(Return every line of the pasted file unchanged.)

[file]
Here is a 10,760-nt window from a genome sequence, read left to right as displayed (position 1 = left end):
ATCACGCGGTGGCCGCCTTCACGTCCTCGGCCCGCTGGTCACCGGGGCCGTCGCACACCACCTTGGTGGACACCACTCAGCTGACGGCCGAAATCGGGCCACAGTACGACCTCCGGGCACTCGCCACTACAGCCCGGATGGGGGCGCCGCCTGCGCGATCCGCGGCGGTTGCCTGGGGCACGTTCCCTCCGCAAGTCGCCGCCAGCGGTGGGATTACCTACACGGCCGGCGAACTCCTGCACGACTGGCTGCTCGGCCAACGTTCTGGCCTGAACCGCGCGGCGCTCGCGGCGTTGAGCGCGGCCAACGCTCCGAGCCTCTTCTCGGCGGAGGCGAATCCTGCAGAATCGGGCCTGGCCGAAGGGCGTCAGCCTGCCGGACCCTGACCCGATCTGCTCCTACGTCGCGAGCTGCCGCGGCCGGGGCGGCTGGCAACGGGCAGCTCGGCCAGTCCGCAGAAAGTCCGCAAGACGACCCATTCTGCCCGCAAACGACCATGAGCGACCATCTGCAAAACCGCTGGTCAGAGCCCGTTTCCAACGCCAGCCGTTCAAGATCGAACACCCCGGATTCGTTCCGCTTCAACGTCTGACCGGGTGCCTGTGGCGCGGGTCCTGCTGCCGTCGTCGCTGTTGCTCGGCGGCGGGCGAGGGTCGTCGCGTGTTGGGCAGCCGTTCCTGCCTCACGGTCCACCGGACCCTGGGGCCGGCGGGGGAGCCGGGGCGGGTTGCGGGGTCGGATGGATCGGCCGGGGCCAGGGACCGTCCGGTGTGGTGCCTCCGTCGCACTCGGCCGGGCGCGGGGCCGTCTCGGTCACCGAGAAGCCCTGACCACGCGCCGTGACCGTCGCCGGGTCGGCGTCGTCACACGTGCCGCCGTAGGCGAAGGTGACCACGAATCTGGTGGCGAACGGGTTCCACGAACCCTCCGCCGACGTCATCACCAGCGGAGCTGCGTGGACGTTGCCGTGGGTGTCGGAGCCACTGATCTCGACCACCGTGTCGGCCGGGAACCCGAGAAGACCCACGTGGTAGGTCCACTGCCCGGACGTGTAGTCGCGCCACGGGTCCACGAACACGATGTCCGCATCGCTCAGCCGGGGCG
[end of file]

Here is a 10,760-nt window from a genome sequence, read left to right as displayed (position 1 = left end):
ATCACGCGGTGGCCGCCTTCACGTCCTCGGCCCGCTGGTCACCGGGGCCGTCGCACACCACCTTGGTGGACACCACTCAGCTGACGGCCGAAATCGGGCCACAGTACGACCTCCGGGCACTCGCCACTACAGCCCGGATGGGGGCGCCGCCTGCGCGATCCGCGGCGGTTGCCTGGGGCACGTTCCCTCCGCAAGTCGCCGCCAGCGGTGGGATTACCTACACGGCCGGCGAACTCCTGCACGACTGGCTGCTCGGCCAACGTTCTGGCCTGAACCGCGCGGCGCTCGCGGCGTTGAGCGCGGCCAACGCTCCGAGCCTCTTCTCGGCGGAGGCGAATCCTGCAGAATCGGGCCTGGCCGAAGGGCGTCAGCCTGCCGGACCCTGACCCGATCTGCTCCTACGTCGCGAGCTGCCGCGGCCGGGGCGGCTGGCAACGGGCAGCTCGGCCAGTCCGCAGAAAGTCCGCAAGACGACCCATTCTGCCCGCAAACGACCATGAGCGACCATCTGCAAAACCGCTGGTCAGAGCCCGTTTCCAACGCCAGCCGTTCAAGATCGAACACCCCGGATTCGTTCCGCTTCAACGTCTGACCGGGTGCCTGTGGCGCGGGTCCTGCTGCCGTCGTCGCTGTTGCTCGGCGGCGGGCGAGGGTCGTCGCGTGTTGGGCAGCCGTTCCTGCCTCACGGTCCACCGGACCCTGGGGCCGGCGGGGGAGCCGGGGCGGGTTGCGGGGTCGGATGGATCGGCCGGGGCCAGGGACCGTCCGGTGTGGTGCCTCCGTCGCACTCGGCCGGGCGCGGGGCCGTCTCGGTCACCGAGAAGCCCTGACCACGCGCCGTGACCGTCGCCGGGTCGGCGTCGTCACACGTGCCGCCGTAGGCGAAGGTGACCACGAATCTGGTGGCGAACGGGTTCCACGAACCCTCCGCCGACGTCATCACCAGCGGAGCTGCGTGGACGTTGCCGTGGGTGTCGGAGCCACTGATCTCGACCACCGTGTCGGCCGGGAACCCGAGAAGACCCACGTGGTAGGTCCACTGCCCGGACGTGTAGTCGCGCCACGGGTCCACGAACACGATGTCCGCATCGCTCAGCCGGGGCG